The activists see a deliberate affront to that connectivity when the government “continue[s] to block alternate forms of energy to keep us dependent on oil.” Reforms packaged in Tar Sands exploration, so-called clean coal technology, and XL Pipeline landscapes are not acceptable. Instead, the way of the Occupy Wall Street crowd is to redesign our use, creation, and storage of energy through truly innovative means such as efficient technologies, bio-mimicry, and self-sustainability.
These activists are also thinking of connections beyond our national borders, arguing that the government has “perpetuated colonialism at home and abroad [and has] participated in the torture and murder of innocent civilians overseas.” These declarations of international peace were birthed by an organization that shows a dedication to nonviolence not only in their statements but also through their methods of protest. This platform against aggression and violence is another example of this movement’s break from typically masculine notions.
On the other hand, there are also traits associated with men to be found in our occupiers. Mainly, in their stereotypical desire for power. Not the power of one, but of many who are unified around a common concern: mass injustice.
Due to its androgynous structure and methods, it seems that OWS desires something new, something “radically democratic,” Paul Rosenberg says. Therefore, it is no surprise when pundits struggle with the complexity of this movement, for it is not typical of the simple, black and white world in which they thrive. Instead this occupation reflects a multicolored, multidimensional, and multifaceted reality.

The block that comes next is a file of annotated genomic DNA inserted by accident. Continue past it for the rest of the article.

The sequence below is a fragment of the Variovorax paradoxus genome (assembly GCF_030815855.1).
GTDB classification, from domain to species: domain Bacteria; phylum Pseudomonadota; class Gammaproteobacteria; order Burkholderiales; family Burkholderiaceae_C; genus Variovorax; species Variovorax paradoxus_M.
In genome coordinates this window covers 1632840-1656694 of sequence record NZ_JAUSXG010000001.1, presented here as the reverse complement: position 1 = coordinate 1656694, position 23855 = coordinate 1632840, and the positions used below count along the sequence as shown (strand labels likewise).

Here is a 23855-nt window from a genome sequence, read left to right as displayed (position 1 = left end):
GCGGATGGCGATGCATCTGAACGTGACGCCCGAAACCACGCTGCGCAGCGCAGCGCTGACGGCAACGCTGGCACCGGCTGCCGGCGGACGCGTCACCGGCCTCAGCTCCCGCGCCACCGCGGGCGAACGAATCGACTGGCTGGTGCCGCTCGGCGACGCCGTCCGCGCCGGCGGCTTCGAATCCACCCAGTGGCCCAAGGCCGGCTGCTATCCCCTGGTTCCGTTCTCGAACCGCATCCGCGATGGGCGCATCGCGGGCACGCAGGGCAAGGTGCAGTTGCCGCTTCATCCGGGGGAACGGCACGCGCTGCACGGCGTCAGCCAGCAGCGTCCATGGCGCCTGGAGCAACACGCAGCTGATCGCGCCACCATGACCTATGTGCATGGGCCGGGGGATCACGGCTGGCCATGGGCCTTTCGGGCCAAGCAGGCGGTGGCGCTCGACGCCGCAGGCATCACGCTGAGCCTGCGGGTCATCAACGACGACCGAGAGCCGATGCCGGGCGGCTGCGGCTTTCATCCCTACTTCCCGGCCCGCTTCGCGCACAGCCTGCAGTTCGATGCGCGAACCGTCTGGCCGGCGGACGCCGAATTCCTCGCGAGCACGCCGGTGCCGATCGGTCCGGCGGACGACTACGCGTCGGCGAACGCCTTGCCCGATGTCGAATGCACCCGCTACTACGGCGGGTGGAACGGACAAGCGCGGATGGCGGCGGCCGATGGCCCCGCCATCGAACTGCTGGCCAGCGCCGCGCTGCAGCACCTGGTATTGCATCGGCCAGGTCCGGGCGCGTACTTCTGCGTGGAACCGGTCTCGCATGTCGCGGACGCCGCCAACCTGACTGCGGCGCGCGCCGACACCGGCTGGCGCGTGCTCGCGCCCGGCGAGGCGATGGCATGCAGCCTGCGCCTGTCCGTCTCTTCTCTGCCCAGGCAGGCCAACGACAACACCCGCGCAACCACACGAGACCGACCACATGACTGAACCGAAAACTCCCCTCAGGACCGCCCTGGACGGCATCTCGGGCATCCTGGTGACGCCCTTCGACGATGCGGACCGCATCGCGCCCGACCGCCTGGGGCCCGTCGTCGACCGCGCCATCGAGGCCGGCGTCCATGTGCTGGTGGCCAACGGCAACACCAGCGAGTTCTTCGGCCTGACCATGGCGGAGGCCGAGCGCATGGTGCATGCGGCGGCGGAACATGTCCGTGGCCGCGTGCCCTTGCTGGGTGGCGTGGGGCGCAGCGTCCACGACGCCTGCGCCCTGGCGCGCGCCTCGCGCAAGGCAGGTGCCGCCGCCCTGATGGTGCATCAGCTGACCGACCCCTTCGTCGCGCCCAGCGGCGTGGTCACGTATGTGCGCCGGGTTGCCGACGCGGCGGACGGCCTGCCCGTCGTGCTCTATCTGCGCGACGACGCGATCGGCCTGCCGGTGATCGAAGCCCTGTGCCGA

As Paul Krugman noted recently, the plutocrats are panicking as a citizenry previously fast asleep has awakened and will no longer consume, work, and keep quiet. But the occupiers of Wall Street may have more planned than fixing a system rigged in favor of the wealthy. The specter of a democracy that does not operate on binaries and see gender, race, and age as flexible may also haunt supporters of the status quo.
While a movement in resistance to patriarchy strikes fear into Wall Street, the protesters have allies like Cornel West who encourages us, “Don’t be afraid to say revolution.”
These modern activists don’t seem at all frightened, and they shouldn’t be. If the pundits and politicians want to disrupt this movement, they’ll have to first catch up to OWS’s nuanced worldview.